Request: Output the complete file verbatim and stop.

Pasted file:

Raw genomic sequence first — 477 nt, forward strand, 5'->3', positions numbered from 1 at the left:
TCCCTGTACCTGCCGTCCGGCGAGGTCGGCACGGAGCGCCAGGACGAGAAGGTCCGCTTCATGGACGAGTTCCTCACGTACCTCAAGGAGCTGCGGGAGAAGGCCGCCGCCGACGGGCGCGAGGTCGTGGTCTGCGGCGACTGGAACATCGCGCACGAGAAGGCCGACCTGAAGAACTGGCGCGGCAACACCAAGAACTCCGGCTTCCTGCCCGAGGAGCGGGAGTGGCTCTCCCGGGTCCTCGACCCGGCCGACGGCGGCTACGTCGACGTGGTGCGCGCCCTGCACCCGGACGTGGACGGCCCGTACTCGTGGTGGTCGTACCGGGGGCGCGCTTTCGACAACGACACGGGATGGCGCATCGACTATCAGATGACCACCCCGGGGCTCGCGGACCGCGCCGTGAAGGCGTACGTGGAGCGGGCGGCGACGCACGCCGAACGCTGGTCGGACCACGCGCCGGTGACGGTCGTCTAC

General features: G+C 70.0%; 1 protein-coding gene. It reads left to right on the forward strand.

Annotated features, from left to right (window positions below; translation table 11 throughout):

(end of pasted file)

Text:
Raw genomic sequence first — 477 nt, forward strand, 5'->3', positions numbered from 1 at the left:
TCCCTGTACCTGCCGTCCGGCGAGGTCGGCACGGAGCGCCAGGACGAGAAGGTCCGCTTCATGGACGAGTTCCTCACGTACCTCAAGGAGCTGCGGGAGAAGGCCGCCGCCGACGGGCGCGAGGTCGTGGTCTGCGGCGACTGGAACATCGCGCACGAGAAGGCCGACCTGAAGAACTGGCGCGGCAACACCAAGAACTCCGGCTTCCTGCCCGAGGAGCGGGAGTGGCTCTCCCGGGTCCTCGACCCGGCCGACGGCGGCTACGTCGACGTGGTGCGCGCCCTGCACCCGGACGTGGACGGCCCGTACTCGTGGTGGTCGTACCGGGGGCGCGCTTTCGACAACGACACGGGATGGCGCATCGACTATCAGATGACCACCCCGGGGCTCGCGGACCGCGCCGTGAAGGCGTACGTGGAGCGGGCGGCGACGCACGCCGAACGCTGGTCGGACCACGCGCCGGTGACGGTCGTCTAC

General features: G+C 70.0%; 1 protein-coding gene. It reads left to right on the forward strand.

Annotated features, from left to right (window positions below; translation table 11 throughout):